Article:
Novartis wins motion to apply New Jersey punitive damages law in Florida federal Zometa® case.
M.D. Fla. -- United States District Court for the Middle District of Florida
On February 7, 2013, Judge Henry L. Adams granted the motion of Novartis Pharmaceuticals Corporation (“NPC”) to apply New Jersey punitive damages law in a pharmaceutical products liability lawsuit filed in the Middle District of Florida by a Florida resident and his spouse for personal injuries allegedly caused by Zometa®, a FDA-approved medication typically prescribed by oncologists to patients with multiple myeloma or whose cancer has metastasized to bone. Chiles v. Novartis Pharm. Corp., No. 3:06-cv-95-J-25 JBT (M.D. Fla. Feb. 7, 2013). The Chiles case was remanded to the Middle District of Florida after undergoing fact and expert discovery in the Middle District of Tennessee, In re Aredia and Zometa Prods. Liab. Litig., No. 3:06-MD-1760. Plaintiffs and NPC, which has its principal place of business in New Jersey, agreed that Florida law governs plaintiffs’ negligence and other claims. NPC contended that New Jersey law governs plaintiffs’ demand for punitive damages, however, while plaintiffs argued in favor of Florida punitive damages law.
Judge Adams acknowledged a conflict between the two jurisdictions’ laws, stating that Florida permits punitive damages and that under New Jersey law, punitive damages in cases involving FDA-approved pharmaceuticals are precluded by the Federal Food Drug and Cosmetic Act, except for a narrow exception. Id. at 3. Given this conflict between Florida and New Jersey law as to the availability of punitive damages, Judge Adams conducted a choice-of-law analysis regarding this issue based on the “significant relationships test” of Florida’s choice-of-law rules. Id. at 3-4.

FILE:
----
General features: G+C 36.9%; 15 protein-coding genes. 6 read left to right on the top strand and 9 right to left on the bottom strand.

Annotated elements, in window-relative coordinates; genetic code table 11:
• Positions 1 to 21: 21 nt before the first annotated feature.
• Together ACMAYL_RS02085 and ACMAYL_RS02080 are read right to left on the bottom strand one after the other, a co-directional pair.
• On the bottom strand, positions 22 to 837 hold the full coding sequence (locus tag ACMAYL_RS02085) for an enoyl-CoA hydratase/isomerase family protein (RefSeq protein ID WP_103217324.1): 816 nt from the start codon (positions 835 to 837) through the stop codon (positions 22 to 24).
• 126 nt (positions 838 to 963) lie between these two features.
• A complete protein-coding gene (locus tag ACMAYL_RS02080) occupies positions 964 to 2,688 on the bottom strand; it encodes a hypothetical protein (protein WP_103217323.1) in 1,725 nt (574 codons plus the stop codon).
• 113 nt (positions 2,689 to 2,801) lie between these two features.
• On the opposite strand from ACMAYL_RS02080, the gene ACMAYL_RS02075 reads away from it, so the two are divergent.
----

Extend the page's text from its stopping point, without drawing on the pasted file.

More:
Although the local law of the state of injury generally governs, Judge Adams considered several factors and held that NPC overcame this general rule because New Jersey has a more significant relationship than Florida to the issue of punitive damages. He rejected plaintiffs’ arguments that Florida punitive damages law should apply because Mr. Chiles was at all relevant times a Florida resident and was treated with Zometa® exclusively in Florida. Id. at 5. He also rejected plaintiffs’ argument that Delaware punitive damages law should take precedence over New Jersey law because NPC is incorporated there. Id. at 5-6.
After noting NPC’s argument that New Jersey has the greater interest regarding the punitive damages issue because New Jersey is its principal place of business, Judge Adams concluded that “Plaintiffs have failed to rebut Defendant’s argument that the decisions at issue that potentially give rise to punitive damages were made from Defendant’s New Jersey headquarters.” Id. at 6. Thus, “New Jersey has a more significant relationship to the issue of punitive damages than Plaintiff’s home state in light of Novartis’ contacts with New Jersey and the Restatement § 6 principles.” Id. (citing Zimmerman v. Novartis Pharm. Corp., No. 8:08-cv-02089-RWT, 2012 WL 3848545, at *4 (D. Md. Sept. 5, 2012)).
NPC is represented in this matter by Donald W. Fowler and Martin C. Calhoun of Hollingsworth LLP, which is national counsel for Novartis Pharmaceuticals Corporation in the Aredia®/Zometa® litigation.